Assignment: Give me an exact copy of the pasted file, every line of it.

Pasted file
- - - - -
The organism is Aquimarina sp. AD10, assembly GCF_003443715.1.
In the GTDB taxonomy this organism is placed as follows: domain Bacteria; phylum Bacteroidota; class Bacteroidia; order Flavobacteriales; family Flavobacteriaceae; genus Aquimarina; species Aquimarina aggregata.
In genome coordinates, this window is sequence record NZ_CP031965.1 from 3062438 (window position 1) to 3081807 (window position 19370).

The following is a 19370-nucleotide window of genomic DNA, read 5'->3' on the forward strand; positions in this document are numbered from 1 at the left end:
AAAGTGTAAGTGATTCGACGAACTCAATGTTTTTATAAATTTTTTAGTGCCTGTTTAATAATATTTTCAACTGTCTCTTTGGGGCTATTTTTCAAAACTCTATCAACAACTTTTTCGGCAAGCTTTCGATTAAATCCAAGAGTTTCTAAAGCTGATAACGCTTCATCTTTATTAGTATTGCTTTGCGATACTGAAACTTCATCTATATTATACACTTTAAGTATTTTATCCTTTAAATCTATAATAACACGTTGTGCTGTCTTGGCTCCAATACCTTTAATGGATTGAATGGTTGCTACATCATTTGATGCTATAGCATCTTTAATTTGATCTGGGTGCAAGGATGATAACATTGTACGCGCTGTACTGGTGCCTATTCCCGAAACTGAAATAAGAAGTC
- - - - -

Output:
The organism is Aquimarina sp. AD10, assembly GCF_003443715.1.
In the GTDB taxonomy this organism is placed as follows: domain Bacteria; phylum Bacteroidota; class Bacteroidia; order Flavobacteriales; family Flavobacteriaceae; genus Aquimarina; species Aquimarina aggregata.
In genome coordinates, this window is sequence record NZ_CP031965.1 from 3062438 (window position 1) to 3081807 (window position 19370).

The following is a 19370-nucleotide window of genomic DNA, read 5'->3' on the forward strand; positions in this document are numbered from 1 at the left end:
AAAGTGTAAGTGATTCGACGAACTCAATGTTTTTATAAATTTTTTAGTGCCTGTTTAATAATATTTTCAACTGTCTCTTTGGGGCTATTTTTCAAAACTCTATCAACAACTTTTTCGGCAAGCTTTCGATTAAATCCAAGAGTTTCTAAAGCTGATAACGCTTCATCTTTATTAGTATTGCTTTGCGATACTGAAACTTCATCTATATTATACACTTTAAGTATTTTATCCTTTAAATCTATAATAACACGTTGTGCTGTCTTGGCTCCAATACCTTTAATGGATTGAATGGTTGCTACATCATTTGATGCTATAGCATCTTTAATTTGATCTGGGTGCAAGGATGATAACATTGTACGCGCTGTACTGGTGCCTATTCCCGAAACTGAAATAAGAAGTC